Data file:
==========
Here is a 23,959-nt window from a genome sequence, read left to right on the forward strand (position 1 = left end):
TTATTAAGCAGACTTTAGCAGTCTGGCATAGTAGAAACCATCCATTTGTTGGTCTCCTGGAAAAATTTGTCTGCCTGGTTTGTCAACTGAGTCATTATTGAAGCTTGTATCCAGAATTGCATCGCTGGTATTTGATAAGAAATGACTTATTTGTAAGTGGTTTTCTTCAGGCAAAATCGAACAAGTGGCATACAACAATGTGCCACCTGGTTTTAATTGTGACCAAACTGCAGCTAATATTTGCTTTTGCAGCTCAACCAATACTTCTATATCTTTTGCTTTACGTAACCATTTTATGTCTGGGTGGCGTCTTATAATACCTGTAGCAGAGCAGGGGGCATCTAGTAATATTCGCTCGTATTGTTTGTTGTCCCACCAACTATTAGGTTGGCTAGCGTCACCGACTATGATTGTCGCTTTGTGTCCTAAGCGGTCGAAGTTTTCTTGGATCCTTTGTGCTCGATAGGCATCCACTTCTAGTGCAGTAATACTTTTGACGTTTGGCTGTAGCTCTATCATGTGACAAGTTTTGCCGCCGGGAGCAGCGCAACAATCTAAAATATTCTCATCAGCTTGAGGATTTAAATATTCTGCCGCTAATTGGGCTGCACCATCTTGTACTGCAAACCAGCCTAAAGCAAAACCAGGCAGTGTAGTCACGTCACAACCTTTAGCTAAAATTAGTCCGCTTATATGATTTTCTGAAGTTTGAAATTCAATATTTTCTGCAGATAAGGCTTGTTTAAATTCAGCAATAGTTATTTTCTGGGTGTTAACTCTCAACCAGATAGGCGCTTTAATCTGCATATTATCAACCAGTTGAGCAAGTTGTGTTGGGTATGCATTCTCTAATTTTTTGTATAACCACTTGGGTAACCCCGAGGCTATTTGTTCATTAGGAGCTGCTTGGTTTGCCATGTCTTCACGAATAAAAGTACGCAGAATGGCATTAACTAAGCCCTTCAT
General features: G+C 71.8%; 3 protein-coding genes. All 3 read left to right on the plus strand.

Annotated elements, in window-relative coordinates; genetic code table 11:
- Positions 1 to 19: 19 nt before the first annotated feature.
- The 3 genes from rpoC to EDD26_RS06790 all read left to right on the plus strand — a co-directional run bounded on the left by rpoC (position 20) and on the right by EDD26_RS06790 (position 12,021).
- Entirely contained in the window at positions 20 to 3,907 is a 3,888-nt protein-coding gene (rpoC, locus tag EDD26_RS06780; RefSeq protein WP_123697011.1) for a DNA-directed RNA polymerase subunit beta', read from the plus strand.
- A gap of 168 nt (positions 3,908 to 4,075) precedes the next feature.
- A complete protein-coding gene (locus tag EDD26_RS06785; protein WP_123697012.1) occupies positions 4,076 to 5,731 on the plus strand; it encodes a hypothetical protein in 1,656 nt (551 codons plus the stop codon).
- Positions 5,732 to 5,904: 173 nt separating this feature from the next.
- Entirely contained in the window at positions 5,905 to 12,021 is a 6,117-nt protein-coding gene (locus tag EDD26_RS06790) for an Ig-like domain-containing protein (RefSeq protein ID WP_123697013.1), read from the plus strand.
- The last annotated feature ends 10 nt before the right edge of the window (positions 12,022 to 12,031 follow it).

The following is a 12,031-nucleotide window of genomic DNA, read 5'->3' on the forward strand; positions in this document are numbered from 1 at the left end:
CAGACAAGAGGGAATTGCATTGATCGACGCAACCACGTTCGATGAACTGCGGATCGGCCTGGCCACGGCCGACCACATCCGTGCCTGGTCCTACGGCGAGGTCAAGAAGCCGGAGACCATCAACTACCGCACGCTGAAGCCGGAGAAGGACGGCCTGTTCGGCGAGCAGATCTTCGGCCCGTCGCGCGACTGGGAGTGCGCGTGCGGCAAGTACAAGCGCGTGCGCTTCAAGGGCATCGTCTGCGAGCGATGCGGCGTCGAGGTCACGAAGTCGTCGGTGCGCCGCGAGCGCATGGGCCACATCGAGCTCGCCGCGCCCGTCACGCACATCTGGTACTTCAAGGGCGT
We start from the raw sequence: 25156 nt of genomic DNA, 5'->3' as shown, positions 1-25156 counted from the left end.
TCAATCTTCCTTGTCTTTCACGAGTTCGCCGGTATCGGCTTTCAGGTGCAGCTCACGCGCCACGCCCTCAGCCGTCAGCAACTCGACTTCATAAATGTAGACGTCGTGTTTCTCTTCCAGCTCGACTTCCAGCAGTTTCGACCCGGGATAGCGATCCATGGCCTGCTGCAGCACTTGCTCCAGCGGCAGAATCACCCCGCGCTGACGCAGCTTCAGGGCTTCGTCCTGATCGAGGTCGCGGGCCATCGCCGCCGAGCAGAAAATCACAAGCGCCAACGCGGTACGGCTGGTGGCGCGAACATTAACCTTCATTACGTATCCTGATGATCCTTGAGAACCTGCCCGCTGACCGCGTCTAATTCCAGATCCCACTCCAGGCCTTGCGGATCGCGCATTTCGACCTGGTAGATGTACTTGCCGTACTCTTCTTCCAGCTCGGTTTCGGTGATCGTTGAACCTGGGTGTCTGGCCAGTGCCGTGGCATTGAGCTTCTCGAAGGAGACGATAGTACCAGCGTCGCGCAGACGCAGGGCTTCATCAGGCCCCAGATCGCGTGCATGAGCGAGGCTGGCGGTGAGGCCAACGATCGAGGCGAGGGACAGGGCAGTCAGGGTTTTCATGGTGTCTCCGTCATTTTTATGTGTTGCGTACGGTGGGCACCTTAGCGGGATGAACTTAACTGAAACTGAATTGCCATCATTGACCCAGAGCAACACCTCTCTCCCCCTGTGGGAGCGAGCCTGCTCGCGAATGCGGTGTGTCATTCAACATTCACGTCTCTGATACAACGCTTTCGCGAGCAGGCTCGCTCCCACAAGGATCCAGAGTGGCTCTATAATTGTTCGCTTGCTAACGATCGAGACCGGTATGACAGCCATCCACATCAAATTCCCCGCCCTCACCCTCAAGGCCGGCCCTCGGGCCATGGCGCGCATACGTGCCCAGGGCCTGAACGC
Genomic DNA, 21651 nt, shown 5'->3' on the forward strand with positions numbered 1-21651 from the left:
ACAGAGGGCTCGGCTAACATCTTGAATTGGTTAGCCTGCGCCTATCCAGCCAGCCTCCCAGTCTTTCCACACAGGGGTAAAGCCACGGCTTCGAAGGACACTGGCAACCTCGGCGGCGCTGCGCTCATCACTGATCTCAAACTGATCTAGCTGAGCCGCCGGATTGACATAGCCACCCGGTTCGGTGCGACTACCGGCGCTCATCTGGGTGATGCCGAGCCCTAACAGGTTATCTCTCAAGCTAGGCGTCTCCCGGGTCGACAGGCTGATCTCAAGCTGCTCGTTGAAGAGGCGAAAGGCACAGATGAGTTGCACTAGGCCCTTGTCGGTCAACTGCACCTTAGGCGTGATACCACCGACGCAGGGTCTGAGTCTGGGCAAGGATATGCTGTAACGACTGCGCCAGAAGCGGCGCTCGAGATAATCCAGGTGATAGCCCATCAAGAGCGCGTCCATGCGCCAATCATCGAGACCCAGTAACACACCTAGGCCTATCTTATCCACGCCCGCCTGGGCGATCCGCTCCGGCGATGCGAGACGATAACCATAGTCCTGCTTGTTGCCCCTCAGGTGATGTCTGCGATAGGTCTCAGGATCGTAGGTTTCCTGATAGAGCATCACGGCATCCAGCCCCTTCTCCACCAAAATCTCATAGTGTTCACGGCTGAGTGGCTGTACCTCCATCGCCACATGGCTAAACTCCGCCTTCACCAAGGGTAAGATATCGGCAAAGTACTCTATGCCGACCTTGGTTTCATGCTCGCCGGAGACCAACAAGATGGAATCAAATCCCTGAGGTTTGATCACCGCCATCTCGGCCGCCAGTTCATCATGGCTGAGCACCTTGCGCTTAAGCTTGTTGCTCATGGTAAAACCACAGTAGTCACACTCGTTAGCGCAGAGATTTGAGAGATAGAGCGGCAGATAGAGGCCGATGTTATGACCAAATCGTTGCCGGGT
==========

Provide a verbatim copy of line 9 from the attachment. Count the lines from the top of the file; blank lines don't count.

- A complete protein-coding gene (locus tag EDD26_RS06785; protein WP_123697012.1) occupies positions 4,076 to 5,731 on the plus strand; it encodes a hypothetical protein in 1,656 nt (551 codons plus the stop codon).